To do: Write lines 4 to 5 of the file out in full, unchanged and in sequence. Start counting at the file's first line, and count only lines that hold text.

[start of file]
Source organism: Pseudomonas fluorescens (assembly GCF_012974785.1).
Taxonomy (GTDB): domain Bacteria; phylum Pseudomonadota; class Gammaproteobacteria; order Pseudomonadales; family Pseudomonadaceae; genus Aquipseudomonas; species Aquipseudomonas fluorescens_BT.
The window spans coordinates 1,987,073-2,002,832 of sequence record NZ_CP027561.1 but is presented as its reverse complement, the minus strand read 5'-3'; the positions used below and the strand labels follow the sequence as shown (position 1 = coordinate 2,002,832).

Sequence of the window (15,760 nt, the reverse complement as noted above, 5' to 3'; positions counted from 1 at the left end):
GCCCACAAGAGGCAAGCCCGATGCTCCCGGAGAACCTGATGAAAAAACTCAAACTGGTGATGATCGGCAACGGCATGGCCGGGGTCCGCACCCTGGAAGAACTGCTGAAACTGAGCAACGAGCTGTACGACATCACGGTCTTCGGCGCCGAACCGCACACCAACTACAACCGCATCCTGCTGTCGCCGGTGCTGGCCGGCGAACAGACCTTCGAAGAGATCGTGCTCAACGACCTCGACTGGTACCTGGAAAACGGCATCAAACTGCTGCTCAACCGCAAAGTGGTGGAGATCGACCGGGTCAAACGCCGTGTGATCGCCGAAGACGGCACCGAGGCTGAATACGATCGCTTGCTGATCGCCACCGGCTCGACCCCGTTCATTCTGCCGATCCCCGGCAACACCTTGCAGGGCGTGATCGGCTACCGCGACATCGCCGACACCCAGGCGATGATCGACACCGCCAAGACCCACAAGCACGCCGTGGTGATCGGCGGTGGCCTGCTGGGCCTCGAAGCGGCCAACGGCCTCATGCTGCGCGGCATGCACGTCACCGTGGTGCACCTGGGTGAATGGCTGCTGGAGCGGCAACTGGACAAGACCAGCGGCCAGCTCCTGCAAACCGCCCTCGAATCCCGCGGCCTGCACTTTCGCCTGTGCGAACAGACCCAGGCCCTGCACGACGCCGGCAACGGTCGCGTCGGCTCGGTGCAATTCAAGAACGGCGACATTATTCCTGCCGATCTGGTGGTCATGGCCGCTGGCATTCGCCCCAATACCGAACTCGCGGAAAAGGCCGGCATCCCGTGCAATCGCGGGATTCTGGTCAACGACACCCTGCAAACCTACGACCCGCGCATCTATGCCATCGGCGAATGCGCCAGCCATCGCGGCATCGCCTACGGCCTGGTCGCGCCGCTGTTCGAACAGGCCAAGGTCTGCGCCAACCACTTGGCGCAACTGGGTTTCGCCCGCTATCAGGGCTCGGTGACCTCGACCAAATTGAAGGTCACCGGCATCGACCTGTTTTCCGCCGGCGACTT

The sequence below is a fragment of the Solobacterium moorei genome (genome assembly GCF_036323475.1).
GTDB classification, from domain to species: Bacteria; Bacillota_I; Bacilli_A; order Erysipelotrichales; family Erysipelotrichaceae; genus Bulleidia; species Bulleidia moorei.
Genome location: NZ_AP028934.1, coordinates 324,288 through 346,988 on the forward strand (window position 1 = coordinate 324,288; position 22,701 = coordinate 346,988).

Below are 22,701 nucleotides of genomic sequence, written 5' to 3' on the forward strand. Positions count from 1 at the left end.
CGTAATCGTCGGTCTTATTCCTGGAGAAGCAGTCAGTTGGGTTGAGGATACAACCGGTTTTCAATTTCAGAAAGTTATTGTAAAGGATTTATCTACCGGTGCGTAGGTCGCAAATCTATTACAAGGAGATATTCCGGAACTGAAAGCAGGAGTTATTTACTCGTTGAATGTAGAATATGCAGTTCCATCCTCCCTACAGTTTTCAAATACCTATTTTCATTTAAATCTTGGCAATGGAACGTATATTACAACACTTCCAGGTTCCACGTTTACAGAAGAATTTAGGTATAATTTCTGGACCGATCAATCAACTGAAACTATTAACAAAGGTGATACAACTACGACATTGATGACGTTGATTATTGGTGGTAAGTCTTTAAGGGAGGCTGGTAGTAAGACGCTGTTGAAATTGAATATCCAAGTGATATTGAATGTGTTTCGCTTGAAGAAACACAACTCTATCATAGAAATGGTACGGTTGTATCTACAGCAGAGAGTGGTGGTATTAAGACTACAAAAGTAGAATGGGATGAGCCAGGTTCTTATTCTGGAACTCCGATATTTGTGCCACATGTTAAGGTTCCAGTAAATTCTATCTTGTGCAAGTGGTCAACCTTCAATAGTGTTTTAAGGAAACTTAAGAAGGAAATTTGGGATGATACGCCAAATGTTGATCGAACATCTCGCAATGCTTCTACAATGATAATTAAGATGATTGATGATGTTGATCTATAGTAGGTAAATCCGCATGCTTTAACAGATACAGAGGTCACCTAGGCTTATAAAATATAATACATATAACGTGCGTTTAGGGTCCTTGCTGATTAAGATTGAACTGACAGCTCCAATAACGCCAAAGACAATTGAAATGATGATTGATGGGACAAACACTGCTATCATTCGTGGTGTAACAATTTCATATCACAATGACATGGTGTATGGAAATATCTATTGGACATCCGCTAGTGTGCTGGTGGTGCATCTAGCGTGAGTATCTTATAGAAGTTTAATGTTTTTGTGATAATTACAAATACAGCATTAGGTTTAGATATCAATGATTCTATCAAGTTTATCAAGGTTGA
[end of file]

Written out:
Sequence of the window (15,760 nt, the reverse complement as noted above, 5' to 3'; positions counted from 1 at the left end):
GCCCACAAGAGGCAAGCCCGATGCTCCCGGAGAACCTGATGAAAAAACTCAAACTGGTGATGATCGGCAACGGCATGGCCGGGGTCCGCACCCTGGAAGAACTGCTGAAACTGAGCAACGAGCTGTACGACATCACGGTCTTCGGCGCCGAACCGCACACCAACTACAACCGCATCCTGCTGTCGCCGGTGCTGGCCGGCGAACAGACCTTCGAAGAGATCGTGCTCAACGACCTCGACTGGTACCTGGAAAACGGCATCAAACTGCTGCTCAACCGCAAAGTGGTGGAGATCGACCGGGTCAAACGCCGTGTGATCGCCGAAGACGGCACCGAGGCTGAATACGATCGCTTGCTGATCGCCACCGGCTCGACCCCGTTCATTCTGCCGATCCCCGGCAACACCTTGCAGGGCGTGATCGGCTACCGCGACATCGCCGACACCCAGGCGATGATCGACACCGCCAAGACCCACAAGCACGCCGTGGTGATCGGCGGTGGCCTGCTGGGCCTCGAAGCGGCCAACGGCCTCATGCTGCGCGGCATGCACGTCACCGTGGTGCACCTGGGTGAATGGCTGCTGGAGCGGCAACTGGACAAGACCAGCGGCCAGCTCCTGCAAACCGCCCTCGAATCCCGCGGCCTGCACTTTCGCCTGTGCGAACAGACCCAGGCCCTGCACGACGCCGGCAACGGTCGCGTCGGCTCGGTGCAATTCAAGAACGGCGACATTATTCCTGCCGATCTGGTGGTCATGGCCGCTGGCATTCGCCCCAATACCGAACTCGCGGAAAAGGCCGGCATCCCGTGCAATCGCGGGATTCTGGTCAACGACACCCTGCAAACCTACGACCCGCGCATCTATGCCATCGGCGAATGCGCCAGCCATCGCGGCATCGCCTACGGCCTGGTCGCGCCGCTGTTCGAACAGGCCAAGGTCTGCGCCAACCACTTGGCGCAACTGGGTTTCGCCCGCTATCAGGGCTCGGTGACCTCGACCAAATTGAAGGTCACCGGCATCGACCTGTTTTCCGCCGGCGACTT